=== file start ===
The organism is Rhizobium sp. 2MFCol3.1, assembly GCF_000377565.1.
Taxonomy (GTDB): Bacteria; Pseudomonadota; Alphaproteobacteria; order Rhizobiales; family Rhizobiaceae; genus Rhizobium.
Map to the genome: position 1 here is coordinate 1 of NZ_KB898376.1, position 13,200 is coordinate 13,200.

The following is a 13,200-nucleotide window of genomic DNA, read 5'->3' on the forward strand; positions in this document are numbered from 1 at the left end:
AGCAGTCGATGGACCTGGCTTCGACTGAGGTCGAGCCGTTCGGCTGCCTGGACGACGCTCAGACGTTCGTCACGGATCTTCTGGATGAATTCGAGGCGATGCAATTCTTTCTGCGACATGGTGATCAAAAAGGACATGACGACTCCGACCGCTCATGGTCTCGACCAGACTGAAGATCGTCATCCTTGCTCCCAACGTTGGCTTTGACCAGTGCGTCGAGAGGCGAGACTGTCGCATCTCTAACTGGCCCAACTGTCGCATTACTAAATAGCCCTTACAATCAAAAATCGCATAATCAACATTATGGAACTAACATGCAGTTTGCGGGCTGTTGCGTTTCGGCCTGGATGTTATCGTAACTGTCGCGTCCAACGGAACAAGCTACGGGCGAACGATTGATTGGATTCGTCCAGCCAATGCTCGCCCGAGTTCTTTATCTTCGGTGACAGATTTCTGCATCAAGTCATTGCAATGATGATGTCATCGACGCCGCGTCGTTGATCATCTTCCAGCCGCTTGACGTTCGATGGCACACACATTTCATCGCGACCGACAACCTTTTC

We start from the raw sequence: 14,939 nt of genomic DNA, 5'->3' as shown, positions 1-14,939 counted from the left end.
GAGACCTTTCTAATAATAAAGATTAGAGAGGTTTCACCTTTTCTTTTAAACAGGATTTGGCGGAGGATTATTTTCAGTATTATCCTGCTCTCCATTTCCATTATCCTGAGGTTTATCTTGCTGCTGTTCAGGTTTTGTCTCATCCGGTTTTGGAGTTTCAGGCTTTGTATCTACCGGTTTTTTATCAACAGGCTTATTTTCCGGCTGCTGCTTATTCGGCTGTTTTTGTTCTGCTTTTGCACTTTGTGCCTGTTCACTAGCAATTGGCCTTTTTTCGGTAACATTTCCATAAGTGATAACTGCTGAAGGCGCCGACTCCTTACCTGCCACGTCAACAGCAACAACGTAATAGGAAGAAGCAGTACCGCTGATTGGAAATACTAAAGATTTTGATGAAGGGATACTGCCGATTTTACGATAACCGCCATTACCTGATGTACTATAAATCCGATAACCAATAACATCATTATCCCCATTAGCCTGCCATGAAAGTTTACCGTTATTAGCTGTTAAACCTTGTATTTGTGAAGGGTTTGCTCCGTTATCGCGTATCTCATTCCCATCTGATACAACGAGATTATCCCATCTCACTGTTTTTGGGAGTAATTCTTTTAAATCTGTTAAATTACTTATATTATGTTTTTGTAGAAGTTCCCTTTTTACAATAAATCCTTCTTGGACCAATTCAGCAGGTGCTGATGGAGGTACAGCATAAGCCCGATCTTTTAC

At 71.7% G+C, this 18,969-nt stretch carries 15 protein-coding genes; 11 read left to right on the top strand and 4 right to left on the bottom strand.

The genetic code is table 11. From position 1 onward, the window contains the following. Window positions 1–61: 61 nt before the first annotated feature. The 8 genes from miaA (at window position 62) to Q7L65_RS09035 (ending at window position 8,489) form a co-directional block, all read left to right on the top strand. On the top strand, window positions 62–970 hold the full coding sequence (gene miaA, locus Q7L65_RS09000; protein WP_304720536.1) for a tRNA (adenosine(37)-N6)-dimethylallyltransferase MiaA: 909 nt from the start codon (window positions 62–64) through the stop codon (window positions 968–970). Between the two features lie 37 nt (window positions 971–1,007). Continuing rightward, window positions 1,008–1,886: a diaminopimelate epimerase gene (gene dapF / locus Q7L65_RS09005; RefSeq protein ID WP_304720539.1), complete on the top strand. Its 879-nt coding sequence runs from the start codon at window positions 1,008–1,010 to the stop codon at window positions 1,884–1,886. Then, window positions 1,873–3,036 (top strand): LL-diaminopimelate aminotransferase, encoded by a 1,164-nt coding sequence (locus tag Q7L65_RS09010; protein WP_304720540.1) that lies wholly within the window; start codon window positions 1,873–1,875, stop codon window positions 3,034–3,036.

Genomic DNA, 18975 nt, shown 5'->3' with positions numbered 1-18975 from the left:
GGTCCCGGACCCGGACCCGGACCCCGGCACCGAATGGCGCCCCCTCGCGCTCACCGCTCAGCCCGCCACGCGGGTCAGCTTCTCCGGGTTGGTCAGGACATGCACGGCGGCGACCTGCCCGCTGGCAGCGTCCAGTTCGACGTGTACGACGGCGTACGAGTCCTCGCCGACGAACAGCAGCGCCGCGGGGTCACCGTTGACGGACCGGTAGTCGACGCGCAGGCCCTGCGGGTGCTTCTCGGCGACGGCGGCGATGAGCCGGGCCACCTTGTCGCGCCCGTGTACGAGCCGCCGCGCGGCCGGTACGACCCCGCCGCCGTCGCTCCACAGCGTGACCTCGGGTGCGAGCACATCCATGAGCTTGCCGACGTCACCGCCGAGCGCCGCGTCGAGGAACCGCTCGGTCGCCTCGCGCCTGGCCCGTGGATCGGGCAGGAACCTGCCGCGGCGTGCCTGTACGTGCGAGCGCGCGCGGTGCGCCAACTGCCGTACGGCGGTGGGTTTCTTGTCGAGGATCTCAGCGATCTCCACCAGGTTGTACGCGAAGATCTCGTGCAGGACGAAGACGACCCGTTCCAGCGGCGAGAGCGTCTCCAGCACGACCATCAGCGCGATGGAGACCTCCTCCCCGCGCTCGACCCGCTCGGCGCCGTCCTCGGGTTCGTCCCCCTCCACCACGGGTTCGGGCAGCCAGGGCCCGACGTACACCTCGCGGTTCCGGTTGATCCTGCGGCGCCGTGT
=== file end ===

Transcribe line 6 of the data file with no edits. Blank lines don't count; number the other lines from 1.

We start from the raw sequence: 14,939 nt of genomic DNA, 5'->3' as shown, positions 1-14,939 counted from the left end.